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Middle East and Africa trade defies pandemic to register growth

By Correspondent | April 12th 2021
Global communication network concept. [Courtesy]

International trade flows have not declined as dramatically as expected, with 38 per cent of Middle East companies and 32 per cent in Africa managing to expand international sales, a new study shows.

According to a global study of private sector perspectives commissioned by DP World and conducted by The Economist Intelligence Unit, the supply chain reconfiguration has been a priority for many businesses as they work to overcome the adverse impacts of the pandemic.

Globally, over 83 per cent of the companies are reconfiguring their supply chains. The Middle East had the highest share of respondents (96 per cent) whose companies were in the process of reconfiguring their supply chains.

Besides, 84 per cent of African businesses said they were already in the process of doing so, above the global average of 83 per cent.

DP World Chief Executive Sultan Ahmed Bin Sulayem said international trade has shown resilience during the pandemic and will play a critical role in facilitating the global recovery.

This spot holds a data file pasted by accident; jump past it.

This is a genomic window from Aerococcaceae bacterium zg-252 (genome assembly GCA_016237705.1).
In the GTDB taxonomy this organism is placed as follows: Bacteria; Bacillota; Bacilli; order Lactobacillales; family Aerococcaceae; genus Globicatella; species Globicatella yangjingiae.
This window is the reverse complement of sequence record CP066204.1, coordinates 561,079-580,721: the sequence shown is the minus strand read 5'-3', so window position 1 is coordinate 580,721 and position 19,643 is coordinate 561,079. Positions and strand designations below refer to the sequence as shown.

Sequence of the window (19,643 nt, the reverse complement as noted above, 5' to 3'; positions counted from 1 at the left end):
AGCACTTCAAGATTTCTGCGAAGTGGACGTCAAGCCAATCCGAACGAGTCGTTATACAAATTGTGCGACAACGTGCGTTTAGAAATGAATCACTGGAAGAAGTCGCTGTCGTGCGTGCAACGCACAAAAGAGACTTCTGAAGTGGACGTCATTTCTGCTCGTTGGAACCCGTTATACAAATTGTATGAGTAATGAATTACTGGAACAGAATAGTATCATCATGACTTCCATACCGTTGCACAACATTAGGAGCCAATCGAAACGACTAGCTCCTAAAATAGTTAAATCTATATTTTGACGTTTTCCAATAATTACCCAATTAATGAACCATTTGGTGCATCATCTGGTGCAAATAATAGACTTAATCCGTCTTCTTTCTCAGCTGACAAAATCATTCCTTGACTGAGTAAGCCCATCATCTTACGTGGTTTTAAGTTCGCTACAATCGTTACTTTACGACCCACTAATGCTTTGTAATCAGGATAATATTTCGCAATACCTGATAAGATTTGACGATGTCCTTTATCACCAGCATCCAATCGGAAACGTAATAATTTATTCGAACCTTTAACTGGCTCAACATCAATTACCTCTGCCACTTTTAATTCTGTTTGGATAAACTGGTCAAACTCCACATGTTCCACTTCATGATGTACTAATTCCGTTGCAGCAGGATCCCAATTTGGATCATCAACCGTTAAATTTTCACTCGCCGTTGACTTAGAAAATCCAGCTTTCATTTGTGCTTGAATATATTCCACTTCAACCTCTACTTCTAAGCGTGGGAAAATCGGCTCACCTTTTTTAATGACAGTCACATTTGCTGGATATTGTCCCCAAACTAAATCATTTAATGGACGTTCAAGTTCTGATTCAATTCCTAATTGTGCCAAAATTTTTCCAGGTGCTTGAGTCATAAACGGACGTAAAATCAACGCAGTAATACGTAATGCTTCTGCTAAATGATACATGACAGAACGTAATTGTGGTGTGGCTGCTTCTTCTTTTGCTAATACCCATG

"The business community is more optimistic for the future than many expected, and the supply chain challenges exposed by the pandemic have acted as a positive agent for change. We expect the result will be global flows of trade that are efficient and more robust.”

The research shows that companies allocated 32 per cent of revenue from the first half of 2020 to help them switch suppliers or logistics providers and change production.

Middle East firms expect to restructure their supply chains within 7.4 months compared with 8.6 months in Africa and 8.5 months globally. Middle Eastern firms are reallocating 30 per cent of their half-year of 2020 revenues to reconfigure their supply chains in line with the global average of 32 per cent.

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However, Africa is only reallocating about 24 per cent.

The data also revealed key sectors that boosted international trade during the pandemic with South African exports of pulp increasing 163 per cent. 

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